An elitist approach to automatic articulatory-acoustic feature classification for phonetic characterization of spoken language.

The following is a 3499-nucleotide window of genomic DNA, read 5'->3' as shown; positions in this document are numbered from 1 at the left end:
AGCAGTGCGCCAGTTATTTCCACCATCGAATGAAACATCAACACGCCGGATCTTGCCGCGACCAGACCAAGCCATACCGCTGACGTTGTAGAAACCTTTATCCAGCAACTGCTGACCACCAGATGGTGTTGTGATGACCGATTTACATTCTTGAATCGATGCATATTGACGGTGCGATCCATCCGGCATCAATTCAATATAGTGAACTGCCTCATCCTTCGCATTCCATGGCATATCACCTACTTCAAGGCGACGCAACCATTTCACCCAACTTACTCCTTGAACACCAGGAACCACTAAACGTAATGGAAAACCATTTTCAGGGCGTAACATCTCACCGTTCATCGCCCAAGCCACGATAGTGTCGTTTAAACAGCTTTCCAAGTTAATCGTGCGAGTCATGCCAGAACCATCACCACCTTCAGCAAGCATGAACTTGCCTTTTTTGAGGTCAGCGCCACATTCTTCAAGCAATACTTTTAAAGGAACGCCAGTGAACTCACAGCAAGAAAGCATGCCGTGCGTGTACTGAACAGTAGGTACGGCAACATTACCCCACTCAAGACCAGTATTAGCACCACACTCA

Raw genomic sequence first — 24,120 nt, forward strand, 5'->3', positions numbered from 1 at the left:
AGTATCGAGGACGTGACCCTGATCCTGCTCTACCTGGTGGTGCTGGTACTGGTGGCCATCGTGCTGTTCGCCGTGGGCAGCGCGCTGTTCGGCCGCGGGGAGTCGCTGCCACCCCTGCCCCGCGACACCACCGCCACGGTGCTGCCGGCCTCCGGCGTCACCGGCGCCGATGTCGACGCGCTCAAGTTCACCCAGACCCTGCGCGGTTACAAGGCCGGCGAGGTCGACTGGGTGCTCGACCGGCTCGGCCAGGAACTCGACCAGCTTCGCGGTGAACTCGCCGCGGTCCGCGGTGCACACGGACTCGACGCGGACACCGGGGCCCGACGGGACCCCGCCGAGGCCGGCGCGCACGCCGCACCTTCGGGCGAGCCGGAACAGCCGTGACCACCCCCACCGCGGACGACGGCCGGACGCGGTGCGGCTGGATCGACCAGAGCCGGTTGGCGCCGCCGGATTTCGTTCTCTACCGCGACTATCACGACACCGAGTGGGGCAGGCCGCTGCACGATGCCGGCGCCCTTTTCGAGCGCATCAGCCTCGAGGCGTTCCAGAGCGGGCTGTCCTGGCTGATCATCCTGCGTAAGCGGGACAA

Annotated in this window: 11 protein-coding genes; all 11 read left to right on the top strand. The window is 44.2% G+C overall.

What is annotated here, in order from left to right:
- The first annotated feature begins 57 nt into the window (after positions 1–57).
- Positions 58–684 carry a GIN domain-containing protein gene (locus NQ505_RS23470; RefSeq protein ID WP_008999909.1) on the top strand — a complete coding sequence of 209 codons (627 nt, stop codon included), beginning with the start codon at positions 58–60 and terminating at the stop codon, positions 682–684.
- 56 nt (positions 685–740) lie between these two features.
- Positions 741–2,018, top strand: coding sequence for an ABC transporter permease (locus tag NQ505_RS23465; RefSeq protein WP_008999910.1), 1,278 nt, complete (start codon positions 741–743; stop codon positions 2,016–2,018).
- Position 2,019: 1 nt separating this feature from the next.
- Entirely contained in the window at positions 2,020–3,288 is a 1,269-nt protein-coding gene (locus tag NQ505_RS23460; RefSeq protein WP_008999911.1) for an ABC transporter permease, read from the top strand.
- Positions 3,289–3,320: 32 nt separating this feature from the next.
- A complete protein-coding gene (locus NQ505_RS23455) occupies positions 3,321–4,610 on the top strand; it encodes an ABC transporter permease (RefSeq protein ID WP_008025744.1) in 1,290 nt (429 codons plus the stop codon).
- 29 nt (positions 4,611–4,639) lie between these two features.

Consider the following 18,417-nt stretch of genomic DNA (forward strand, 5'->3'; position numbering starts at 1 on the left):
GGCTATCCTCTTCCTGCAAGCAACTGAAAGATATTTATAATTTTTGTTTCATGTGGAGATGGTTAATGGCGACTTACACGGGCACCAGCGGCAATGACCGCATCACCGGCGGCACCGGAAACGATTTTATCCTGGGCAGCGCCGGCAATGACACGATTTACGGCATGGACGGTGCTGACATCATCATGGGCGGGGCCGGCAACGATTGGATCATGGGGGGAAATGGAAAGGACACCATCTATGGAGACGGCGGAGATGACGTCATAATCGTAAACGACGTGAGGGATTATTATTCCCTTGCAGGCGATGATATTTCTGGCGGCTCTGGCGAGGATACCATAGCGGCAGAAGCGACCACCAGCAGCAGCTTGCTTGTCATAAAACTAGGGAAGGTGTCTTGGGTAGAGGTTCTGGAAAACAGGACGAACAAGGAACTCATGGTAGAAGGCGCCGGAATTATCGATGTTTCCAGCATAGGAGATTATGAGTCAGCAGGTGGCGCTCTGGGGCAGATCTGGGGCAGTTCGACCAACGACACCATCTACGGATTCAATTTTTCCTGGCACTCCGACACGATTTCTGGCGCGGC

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A novel framework for automatic articulatory-acoustic feature extraction has been developed for enhancing the accuracy of place- and manner-of-articulation classification in spoken language. The elitist approach provides a principled means of selecting frames for which multi-layer perception, neural-network classifiers are highly confident. Using this method it is possible to achieve a frame-level accuracy of 93% on elitist frames for manner classification on a corpus of American English sentences passed through a telephone network (NTIMIT). Place-of-articulation information is extracted for each manner class independently, resulting in an appreciable gain in place-feature classification relative to performance for a manner-independent system. A comparable enhancement in classification performance for the elitist approach is evidenced when applied to a Dutch corpus of quasi-spontaneous telephone interactions (VIOS). The elitist framework provides a potential means of automatically annotating a corpus at the phonetic level without recourse to a word-level transcript and could thus be of utility for developing training materials for automatic speech recognition and speech synthesis applications, as well as aid the empirical study of spoken language.